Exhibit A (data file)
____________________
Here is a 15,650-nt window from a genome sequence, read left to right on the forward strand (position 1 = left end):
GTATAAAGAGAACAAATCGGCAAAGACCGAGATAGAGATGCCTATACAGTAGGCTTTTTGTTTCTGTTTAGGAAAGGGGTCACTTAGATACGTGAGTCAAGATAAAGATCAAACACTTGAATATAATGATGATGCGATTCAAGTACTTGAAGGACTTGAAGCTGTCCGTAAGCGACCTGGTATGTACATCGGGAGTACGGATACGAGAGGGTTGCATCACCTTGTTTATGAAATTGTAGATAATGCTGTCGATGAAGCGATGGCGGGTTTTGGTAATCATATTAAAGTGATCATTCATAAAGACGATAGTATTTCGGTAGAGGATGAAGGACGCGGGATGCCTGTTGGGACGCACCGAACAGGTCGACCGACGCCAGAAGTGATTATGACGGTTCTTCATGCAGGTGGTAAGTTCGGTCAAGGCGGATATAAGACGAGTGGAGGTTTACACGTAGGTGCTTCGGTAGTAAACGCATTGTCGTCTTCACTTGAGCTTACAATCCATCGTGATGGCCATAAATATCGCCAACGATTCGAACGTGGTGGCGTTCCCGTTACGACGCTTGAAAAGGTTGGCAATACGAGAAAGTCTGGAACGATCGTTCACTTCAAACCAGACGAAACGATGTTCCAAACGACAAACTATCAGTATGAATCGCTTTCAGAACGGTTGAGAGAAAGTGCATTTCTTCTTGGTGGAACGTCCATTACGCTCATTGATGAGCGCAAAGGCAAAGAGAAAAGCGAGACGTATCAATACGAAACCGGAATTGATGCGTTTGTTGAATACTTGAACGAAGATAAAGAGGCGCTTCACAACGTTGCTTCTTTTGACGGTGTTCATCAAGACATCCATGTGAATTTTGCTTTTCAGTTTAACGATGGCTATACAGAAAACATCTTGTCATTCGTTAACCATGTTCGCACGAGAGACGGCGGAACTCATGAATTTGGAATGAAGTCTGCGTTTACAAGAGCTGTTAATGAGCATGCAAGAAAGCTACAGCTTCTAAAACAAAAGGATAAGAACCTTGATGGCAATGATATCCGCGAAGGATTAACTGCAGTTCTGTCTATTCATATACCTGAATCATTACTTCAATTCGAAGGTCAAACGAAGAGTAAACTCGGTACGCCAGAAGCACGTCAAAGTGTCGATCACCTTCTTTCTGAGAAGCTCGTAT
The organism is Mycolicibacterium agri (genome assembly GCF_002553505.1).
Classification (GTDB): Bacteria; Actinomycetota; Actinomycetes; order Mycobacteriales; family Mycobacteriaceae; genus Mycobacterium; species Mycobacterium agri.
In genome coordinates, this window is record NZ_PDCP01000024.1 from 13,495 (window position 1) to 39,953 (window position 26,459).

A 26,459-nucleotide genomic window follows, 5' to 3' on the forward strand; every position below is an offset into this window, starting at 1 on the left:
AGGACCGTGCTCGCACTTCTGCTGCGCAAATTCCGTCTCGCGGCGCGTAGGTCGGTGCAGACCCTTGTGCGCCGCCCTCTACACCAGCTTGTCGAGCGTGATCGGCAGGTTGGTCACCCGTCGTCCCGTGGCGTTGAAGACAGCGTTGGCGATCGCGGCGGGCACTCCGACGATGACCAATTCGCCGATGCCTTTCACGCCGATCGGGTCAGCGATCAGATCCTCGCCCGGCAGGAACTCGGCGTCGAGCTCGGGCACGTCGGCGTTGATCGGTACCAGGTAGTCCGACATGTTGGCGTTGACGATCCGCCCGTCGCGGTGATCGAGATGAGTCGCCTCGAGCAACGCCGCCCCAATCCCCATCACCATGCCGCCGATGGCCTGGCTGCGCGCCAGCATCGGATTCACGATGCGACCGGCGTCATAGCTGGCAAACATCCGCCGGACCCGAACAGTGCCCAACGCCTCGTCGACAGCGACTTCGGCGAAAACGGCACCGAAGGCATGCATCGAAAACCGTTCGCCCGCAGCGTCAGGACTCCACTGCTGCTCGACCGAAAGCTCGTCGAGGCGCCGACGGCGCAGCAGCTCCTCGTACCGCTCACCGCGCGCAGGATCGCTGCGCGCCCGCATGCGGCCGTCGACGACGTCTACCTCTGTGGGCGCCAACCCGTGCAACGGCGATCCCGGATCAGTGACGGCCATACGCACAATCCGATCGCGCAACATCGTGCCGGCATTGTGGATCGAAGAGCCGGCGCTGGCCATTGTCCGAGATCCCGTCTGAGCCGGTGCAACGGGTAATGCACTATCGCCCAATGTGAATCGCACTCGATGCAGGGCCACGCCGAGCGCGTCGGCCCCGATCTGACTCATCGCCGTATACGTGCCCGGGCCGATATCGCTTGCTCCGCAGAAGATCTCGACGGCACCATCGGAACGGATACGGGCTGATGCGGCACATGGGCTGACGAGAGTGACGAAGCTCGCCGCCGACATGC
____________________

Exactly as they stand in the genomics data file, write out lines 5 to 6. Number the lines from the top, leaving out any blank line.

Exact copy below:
In genome coordinates, this window is record NZ_PDCP01000024.1 from 13,495 (window position 1) to 39,953 (window position 26,459).

A 26,459-nucleotide genomic window follows, 5' to 3' on the forward strand; every position below is an offset into this window, starting at 1 on the left: